Milk it does a body good – unless it’s the melamine-flavored kind from China. Last month, Chinese officials discovered 76 tons of milk powder and dairy products laced with deadly melamine – an industrial chemical unscrupulous milk processors were accused of adding to watered-down milk to make it appear rich in protein in quality tests. These quality tests measure nitrogen, which is found in both melamine and protein.
But while protein builds strong bodies, melamine can give you kidney stones and kidney damage.
It can also kill children.
In 2008, melamine-tainted milk killed six babies and sickened 300,000 children. Dozens of people were arrested in the wake of the scandal, and two workers – a dairy farmer and a milk salesmen – were executed for producing and selling toxic milk.
This most recent scandal appears to stem from milk products left over from 2008.
The recently-seized dairy was probably produced in or before 2008 and stockpiled instead of destroyed say state media and food safety experts.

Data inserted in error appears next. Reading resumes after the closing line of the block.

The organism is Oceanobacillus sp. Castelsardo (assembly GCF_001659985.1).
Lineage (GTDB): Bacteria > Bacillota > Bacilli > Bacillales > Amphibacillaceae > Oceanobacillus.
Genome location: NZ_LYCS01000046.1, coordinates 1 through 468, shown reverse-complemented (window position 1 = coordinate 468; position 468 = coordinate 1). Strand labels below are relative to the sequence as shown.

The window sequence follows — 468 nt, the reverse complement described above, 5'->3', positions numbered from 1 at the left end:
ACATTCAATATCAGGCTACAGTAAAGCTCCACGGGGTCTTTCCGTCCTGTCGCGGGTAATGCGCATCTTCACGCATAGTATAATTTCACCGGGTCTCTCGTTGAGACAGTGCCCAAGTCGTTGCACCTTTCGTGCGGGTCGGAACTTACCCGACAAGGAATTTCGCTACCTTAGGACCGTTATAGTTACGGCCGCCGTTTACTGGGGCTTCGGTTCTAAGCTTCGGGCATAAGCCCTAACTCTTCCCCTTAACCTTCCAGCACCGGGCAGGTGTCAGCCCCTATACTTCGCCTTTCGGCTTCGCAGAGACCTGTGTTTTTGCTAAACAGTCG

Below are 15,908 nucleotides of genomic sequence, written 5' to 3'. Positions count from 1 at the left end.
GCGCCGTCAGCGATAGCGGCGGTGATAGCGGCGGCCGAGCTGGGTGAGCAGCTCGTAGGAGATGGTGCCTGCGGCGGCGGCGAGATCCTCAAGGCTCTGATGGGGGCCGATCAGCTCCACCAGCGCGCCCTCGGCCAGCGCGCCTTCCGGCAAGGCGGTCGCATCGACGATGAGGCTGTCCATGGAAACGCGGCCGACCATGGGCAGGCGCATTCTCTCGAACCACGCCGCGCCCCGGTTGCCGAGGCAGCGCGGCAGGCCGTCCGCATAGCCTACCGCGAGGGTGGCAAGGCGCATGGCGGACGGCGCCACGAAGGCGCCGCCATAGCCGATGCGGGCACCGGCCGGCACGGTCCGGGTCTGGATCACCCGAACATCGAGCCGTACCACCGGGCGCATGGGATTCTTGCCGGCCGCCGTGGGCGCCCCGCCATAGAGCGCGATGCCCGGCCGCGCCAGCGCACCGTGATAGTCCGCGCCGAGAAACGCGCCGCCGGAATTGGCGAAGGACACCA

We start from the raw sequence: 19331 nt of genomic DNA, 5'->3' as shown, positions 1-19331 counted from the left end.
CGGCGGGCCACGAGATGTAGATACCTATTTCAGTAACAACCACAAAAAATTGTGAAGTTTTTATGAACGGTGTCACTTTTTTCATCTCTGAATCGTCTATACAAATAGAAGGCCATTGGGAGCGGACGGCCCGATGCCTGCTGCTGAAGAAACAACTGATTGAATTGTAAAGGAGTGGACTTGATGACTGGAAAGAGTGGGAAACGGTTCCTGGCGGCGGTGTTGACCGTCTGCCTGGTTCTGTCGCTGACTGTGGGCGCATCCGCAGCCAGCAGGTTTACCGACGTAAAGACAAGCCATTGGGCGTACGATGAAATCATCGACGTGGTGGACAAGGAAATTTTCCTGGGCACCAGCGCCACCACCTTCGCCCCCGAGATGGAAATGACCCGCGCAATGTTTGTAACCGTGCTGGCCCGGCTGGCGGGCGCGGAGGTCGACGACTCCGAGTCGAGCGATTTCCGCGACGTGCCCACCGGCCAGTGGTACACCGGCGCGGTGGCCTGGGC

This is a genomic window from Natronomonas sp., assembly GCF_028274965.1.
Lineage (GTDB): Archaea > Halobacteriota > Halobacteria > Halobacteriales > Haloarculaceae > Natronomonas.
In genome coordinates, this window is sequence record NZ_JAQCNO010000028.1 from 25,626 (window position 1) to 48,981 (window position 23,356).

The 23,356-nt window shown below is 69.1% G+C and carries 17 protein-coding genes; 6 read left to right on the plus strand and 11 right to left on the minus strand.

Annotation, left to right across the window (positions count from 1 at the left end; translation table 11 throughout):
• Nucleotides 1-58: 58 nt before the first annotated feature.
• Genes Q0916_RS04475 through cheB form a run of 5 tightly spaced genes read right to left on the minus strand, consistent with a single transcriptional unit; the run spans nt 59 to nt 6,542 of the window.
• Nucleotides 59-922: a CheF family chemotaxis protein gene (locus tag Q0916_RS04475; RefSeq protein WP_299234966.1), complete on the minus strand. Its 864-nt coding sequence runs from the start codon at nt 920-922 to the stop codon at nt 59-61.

The Chinese government ordered tens of thousands of milk products tainted with the deadly industrial chemical to be burned or buried. It appears that those orders were not completely carried out.
“It is crucial to account for the amount that was contaminated back in 2008 and make sure it is being destroyed or disposed of safely,” said Dr. Peter Ben Embarek, a World Health Organization senior scientist on food safety based in Beijing. “As long as part of it is still not accounted for, or destroyed properly, we will unfortunately see these types of things happening again.”
In 2007, Chinese-made pet food sold in United States sickened thousands of dogs and cats, killing some of them, leading to the biggest pet food recall ever, reported the New York Times.
In 2008, the U.S. Food and Drug Administration “expanded its checks” for melamine-contaminated food products from Chinato include candy and other items, a spokeswoman told Reuters.
“The FDA has expanded its Asian market sampling and import surveillance assignments to include additional products such as dairy-based candies, dairy-based desserts and other such products reported to the agency as having been tested in other countries and found positive for melamine or its analogs,” FDA spokeswoman Stephanie Kwisnek told the wire service.
“We are testing and we continue to test the products. So far, the FDA has not found any positive samples in the products it has tested.”
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